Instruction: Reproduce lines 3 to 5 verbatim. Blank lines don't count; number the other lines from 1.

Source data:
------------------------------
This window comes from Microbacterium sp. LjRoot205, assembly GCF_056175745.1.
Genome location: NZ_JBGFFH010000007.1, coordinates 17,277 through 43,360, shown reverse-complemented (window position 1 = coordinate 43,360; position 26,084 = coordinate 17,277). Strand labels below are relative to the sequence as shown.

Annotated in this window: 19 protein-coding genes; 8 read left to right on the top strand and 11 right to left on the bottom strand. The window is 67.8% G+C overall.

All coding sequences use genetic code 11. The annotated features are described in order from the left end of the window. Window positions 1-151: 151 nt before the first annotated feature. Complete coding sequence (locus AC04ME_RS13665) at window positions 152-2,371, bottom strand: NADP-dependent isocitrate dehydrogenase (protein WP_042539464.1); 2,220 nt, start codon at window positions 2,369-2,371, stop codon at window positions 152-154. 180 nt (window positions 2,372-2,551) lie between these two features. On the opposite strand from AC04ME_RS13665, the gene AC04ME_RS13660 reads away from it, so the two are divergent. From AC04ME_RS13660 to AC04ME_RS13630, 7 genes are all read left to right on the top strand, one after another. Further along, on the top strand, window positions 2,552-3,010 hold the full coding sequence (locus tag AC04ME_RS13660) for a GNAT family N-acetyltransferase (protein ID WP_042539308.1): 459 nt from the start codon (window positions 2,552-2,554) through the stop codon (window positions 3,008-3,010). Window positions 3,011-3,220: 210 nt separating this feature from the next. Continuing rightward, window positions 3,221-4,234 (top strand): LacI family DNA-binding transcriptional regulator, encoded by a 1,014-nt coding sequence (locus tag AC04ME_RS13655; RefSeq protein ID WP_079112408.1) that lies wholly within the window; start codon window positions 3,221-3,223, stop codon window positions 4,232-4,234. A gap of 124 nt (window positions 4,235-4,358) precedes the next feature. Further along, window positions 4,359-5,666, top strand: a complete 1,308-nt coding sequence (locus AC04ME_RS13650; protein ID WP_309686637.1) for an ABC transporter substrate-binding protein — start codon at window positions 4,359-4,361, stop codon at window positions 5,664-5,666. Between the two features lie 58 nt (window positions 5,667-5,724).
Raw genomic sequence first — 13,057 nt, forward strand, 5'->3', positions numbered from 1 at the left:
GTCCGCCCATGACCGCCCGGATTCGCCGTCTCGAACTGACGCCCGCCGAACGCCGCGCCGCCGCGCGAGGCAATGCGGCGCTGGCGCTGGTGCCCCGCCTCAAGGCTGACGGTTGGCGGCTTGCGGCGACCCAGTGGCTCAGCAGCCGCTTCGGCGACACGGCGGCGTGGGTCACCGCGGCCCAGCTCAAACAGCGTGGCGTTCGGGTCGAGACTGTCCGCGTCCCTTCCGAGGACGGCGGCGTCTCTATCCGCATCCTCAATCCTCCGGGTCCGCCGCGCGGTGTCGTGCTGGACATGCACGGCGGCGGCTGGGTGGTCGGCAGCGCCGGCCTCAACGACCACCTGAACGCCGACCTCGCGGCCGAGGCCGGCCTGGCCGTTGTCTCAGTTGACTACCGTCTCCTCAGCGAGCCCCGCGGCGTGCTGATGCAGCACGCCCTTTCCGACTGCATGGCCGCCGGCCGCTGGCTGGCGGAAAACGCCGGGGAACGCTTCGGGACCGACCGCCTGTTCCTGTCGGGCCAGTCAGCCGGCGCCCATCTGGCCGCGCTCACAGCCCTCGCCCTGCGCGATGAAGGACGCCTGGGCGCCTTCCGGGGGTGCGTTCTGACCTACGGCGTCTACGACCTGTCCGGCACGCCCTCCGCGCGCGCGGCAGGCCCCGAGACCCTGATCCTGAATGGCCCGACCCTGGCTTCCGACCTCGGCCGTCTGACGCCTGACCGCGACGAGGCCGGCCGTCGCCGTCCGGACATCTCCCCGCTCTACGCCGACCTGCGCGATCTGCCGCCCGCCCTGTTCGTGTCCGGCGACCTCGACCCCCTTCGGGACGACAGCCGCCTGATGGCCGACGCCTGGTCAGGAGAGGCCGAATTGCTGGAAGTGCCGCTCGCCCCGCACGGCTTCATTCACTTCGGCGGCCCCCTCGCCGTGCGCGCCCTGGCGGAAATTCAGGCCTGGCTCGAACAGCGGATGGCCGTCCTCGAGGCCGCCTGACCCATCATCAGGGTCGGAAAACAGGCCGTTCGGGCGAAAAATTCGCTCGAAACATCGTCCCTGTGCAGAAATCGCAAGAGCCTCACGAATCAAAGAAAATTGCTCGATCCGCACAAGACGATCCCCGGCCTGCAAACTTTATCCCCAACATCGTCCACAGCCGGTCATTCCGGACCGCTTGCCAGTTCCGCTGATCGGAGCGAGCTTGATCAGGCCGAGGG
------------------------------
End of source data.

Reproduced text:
Annotated in this window: 19 protein-coding genes; 8 read left to right on the top strand and 11 right to left on the bottom strand. The window is 67.8% G+C overall.

All coding sequences use genetic code 11. The annotated features are described in order from the left end of the window. Window positions 1-151: 151 nt before the first annotated feature. Complete coding sequence (locus AC04ME_RS13665) at window positions 152-2,371, bottom strand: NADP-dependent isocitrate dehydrogenase (protein WP_042539464.1); 2,220 nt, start codon at window positions 2,369-2,371, stop codon at window positions 152-154. 180 nt (window positions 2,372-2,551) lie between these two features. On the opposite strand from AC04ME_RS13665, the gene AC04ME_RS13660 reads away from it, so the two are divergent. From AC04ME_RS13660 to AC04ME_RS13630, 7 genes are all read left to right on the top strand, one after another. Further along, on the top strand, window positions 2,552-3,010 hold the full coding sequence (locus tag AC04ME_RS13660) for a GNAT family N-acetyltransferase (protein ID WP_042539308.1): 459 nt from the start codon (window positions 2,552-2,554) through the stop codon (window positions 3,008-3,010). Window positions 3,011-3,220: 210 nt separating this feature from the next. Continuing rightward, window positions 3,221-4,234 (top strand): LacI family DNA-binding transcriptional regulator, encoded by a 1,014-nt coding sequence (locus tag AC04ME_RS13655; RefSeq protein ID WP_079112408.1) that lies wholly within the window; start codon window positions 3,221-3,223, stop codon window positions 4,232-4,234. A gap of 124 nt (window positions 4,235-4,358) precedes the next feature. Further along, window positions 4,359-5,666, top strand: a complete 1,308-nt coding sequence (locus AC04ME_RS13650; protein ID WP_309686637.1) for an ABC transporter substrate-binding protein — start codon at window positions 4,359-4,361, stop codon at window positions 5,664-5,666. Between the two features lie 58 nt (window positions 5,667-5,724).
Raw genomic sequence first — 13,057 nt, forward strand, 5'->3', positions numbered from 1 at the left: